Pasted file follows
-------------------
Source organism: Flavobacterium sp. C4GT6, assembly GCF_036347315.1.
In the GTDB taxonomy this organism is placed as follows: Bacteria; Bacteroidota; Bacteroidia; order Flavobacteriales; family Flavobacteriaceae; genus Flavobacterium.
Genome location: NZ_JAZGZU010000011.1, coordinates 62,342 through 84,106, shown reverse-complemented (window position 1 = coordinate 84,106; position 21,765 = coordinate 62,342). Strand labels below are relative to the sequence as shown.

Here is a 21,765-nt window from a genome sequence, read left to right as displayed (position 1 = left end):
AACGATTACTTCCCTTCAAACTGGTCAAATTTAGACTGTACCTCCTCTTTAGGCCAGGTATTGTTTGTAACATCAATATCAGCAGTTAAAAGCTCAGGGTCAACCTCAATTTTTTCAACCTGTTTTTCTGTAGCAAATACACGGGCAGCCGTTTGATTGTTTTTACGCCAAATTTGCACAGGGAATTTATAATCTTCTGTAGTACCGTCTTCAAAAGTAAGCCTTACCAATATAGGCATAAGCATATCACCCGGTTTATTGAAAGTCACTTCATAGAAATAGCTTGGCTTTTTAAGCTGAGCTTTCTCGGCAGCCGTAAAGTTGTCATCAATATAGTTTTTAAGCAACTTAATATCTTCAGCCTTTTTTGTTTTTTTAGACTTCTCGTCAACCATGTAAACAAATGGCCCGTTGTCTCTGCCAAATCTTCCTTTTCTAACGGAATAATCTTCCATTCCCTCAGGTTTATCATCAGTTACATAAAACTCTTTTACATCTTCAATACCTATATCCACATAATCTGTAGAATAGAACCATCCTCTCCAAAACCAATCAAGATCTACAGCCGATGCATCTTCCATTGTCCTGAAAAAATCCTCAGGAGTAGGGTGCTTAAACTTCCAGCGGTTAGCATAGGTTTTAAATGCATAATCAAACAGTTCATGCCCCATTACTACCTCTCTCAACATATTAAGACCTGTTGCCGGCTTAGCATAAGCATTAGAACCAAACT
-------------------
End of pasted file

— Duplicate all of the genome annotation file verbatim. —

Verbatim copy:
Source organism: Flavobacterium sp. C4GT6, assembly GCF_036347315.1.
In the GTDB taxonomy this organism is placed as follows: Bacteria; Bacteroidota; Bacteroidia; order Flavobacteriales; family Flavobacteriaceae; genus Flavobacterium.
Genome location: NZ_JAZGZU010000011.1, coordinates 62,342 through 84,106, shown reverse-complemented (window position 1 = coordinate 84,106; position 21,765 = coordinate 62,342). Strand labels below are relative to the sequence as shown.

Here is a 21,765-nt window from a genome sequence, read left to right as displayed (position 1 = left end):
AACGATTACTTCCCTTCAAACTGGTCAAATTTAGACTGTACCTCCTCTTTAGGCCAGGTATTGTTTGTAACATCAATATCAGCAGTTAAAAGCTCAGGGTCAACCTCAATTTTTTCAACCTGTTTTTCTGTAGCAAATACACGGGCAGCCGTTTGATTGTTTTTACGCCAAATTTGCACAGGGAATTTATAATCTTCTGTAGTACCGTCTTCAAAAGTAAGCCTTACCAATATAGGCATAAGCATATCACCCGGTTTATTGAAAGTCACTTCATAGAAATAGCTTGGCTTTTTAAGCTGAGCTTTCTCGGCAGCCGTAAAGTTGTCATCAATATAGTTTTTAAGCAACTTAATATCTTCAGCCTTTTTTGTTTTTTTAGACTTCTCGTCAACCATGTAAACAAATGGCCCGTTGTCTCTGCCAAATCTTCCTTTTCTAACGGAATAATCTTCCATTCCCTCAGGTTTATCATCAGTTACATAAAACTCTTTTACATCTTCAATACCTATATCCACATAATCTGTAGAATAGAACCATCCTCTCCAAAACCAATCAAGATCTACAGCCGATGCATCTTCCATTGTCCTGAAAAAATCCTCAGGAGTAGGGTGCTTAAACTTCCAGCGGTTAGCATAGGTTTTAAATGCATAATCAAACAGTTCATGCCCCATTACTACCTCTCTCAACATATTAAGACCTGTTGCCGGCTTAGCATAAGCATTAGAACCAAACT